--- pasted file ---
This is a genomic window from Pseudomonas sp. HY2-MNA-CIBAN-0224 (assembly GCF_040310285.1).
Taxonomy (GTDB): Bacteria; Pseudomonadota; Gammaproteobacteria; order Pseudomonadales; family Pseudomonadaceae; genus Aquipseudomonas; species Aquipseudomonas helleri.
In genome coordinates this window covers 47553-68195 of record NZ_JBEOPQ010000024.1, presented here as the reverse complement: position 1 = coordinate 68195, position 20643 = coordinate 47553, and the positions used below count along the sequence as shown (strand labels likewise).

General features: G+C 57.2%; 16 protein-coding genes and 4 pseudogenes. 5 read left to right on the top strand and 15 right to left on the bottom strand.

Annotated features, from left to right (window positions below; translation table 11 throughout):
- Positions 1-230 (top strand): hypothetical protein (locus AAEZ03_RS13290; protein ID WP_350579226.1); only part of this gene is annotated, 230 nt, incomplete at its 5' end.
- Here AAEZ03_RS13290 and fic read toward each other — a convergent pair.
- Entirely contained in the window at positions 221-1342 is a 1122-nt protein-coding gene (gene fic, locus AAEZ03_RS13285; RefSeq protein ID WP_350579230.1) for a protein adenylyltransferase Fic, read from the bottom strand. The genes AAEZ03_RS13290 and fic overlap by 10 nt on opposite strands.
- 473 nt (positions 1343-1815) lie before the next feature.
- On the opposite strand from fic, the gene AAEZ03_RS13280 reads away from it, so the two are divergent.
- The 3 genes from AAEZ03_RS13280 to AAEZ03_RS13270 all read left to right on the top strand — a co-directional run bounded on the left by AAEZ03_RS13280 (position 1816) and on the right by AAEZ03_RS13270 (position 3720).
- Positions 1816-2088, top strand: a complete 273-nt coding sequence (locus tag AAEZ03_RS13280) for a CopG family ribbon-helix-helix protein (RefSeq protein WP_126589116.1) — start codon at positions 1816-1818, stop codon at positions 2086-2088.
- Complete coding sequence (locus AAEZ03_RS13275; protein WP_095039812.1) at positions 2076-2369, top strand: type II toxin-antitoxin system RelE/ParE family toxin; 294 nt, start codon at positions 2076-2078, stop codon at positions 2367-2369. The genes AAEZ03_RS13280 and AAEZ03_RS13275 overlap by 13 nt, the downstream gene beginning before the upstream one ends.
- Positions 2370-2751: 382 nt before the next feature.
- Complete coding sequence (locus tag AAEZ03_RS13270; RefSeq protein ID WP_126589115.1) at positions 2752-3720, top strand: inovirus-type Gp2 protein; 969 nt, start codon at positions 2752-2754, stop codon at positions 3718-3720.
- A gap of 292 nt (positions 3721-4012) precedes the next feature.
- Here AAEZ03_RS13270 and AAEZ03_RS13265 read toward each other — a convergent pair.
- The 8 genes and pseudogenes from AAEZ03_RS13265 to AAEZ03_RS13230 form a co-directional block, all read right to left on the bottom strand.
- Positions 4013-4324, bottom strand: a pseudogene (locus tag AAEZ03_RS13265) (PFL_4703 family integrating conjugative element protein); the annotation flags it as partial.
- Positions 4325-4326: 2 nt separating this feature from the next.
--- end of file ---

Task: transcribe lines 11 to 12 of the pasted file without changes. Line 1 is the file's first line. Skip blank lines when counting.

- The 3 genes from AAEZ03_RS13280 to AAEZ03_RS13270 all read left to right on the top strand — a co-directional run bounded on the left by AAEZ03_RS13280 (position 1816) and on the right by AAEZ03_RS13270 (position 3720).
- Positions 1816-2088, top strand: a complete 273-nt coding sequence (locus tag AAEZ03_RS13280) for a CopG family ribbon-helix-helix protein (RefSeq protein WP_126589116.1) — start codon at positions 1816-1818, stop codon at positions 2086-2088.